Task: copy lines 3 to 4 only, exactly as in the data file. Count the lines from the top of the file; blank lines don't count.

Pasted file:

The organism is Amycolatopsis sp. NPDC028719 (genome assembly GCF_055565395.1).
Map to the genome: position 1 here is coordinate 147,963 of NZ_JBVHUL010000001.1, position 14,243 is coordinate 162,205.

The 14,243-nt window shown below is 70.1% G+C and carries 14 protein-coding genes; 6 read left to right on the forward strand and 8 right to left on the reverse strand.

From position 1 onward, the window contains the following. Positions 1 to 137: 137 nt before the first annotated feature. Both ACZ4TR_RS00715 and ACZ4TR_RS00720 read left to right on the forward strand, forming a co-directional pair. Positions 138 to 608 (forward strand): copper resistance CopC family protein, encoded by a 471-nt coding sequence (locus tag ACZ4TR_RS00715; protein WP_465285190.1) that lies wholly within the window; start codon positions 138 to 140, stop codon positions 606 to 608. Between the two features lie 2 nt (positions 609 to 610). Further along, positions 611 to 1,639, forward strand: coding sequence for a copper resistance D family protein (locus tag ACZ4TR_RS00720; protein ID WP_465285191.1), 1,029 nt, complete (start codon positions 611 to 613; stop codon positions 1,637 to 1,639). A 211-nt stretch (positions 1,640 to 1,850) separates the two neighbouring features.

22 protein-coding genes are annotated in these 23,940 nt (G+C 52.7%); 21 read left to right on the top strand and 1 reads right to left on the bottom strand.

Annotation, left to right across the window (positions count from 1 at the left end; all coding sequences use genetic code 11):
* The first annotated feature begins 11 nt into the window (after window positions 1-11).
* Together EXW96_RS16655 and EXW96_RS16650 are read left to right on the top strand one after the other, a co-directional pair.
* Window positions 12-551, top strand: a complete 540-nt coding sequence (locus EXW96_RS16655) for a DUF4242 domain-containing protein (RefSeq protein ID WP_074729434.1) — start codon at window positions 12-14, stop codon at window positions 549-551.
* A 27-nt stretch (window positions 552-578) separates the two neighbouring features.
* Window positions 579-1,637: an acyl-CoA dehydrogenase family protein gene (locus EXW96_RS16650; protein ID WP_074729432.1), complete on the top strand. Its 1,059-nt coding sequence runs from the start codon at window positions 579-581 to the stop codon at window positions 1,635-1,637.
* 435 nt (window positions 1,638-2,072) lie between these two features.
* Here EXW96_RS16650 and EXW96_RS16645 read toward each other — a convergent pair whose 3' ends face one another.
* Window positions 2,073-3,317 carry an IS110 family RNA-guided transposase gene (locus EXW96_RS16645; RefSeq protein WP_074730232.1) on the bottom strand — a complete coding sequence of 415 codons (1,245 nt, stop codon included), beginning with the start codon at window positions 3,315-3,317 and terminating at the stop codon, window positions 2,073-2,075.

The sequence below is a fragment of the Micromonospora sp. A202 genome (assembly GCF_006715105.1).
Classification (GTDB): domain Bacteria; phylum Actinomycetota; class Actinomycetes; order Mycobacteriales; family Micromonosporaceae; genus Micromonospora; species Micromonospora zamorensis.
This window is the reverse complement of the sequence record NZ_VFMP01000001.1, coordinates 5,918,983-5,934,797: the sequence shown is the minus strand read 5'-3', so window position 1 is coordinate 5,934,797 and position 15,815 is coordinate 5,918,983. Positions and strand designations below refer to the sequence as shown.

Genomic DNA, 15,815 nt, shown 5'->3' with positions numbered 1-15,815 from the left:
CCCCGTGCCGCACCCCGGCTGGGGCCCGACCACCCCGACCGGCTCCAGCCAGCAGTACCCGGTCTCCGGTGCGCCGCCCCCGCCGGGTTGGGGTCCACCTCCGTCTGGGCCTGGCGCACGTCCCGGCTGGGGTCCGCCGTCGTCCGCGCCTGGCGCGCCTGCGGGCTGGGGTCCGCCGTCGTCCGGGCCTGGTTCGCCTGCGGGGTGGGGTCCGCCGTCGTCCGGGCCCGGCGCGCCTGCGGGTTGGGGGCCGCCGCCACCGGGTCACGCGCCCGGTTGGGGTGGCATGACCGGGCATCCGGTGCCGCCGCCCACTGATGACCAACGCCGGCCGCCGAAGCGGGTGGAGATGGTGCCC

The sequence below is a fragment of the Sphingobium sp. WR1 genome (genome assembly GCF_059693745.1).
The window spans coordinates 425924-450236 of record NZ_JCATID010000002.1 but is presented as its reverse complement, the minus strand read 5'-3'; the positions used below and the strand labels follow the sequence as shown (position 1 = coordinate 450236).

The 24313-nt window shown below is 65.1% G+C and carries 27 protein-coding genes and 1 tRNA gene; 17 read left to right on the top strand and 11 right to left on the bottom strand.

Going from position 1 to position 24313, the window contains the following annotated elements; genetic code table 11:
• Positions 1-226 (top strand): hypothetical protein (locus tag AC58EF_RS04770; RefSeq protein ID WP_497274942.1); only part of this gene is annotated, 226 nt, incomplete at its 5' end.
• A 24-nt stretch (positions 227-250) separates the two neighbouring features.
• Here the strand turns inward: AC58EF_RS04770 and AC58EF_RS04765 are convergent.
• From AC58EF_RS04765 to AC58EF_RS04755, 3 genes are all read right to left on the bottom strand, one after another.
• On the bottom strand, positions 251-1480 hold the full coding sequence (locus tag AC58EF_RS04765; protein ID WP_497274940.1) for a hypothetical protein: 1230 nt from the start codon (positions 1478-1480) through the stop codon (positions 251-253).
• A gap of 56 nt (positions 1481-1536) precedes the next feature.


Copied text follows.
The 14,243-nt window shown below is 70.1% G+C and carries 14 protein-coding genes; 6 read left to right on the forward strand and 8 right to left on the reverse strand.

From position 1 onward, the window contains the following. Positions 1 to 137: 137 nt before the first annotated feature. Both ACZ4TR_RS00715 and ACZ4TR_RS00720 read left to right on the forward strand, forming a co-directional pair. Positions 138 to 608 (forward strand): copper resistance CopC family protein, encoded by a 471-nt coding sequence (locus tag ACZ4TR_RS00715; protein WP_465285190.1) that lies wholly within the window; start codon positions 138 to 140, stop codon positions 606 to 608. Between the two features lie 2 nt (positions 609 to 610). Further along, positions 611 to 1,639, forward strand: coding sequence for a copper resistance D family protein (locus tag ACZ4TR_RS00720; protein ID WP_465285191.1), 1,029 nt, complete (start codon positions 611 to 613; stop codon positions 1,637 to 1,639). A 211-nt stretch (positions 1,640 to 1,850) separates the two neighbouring features.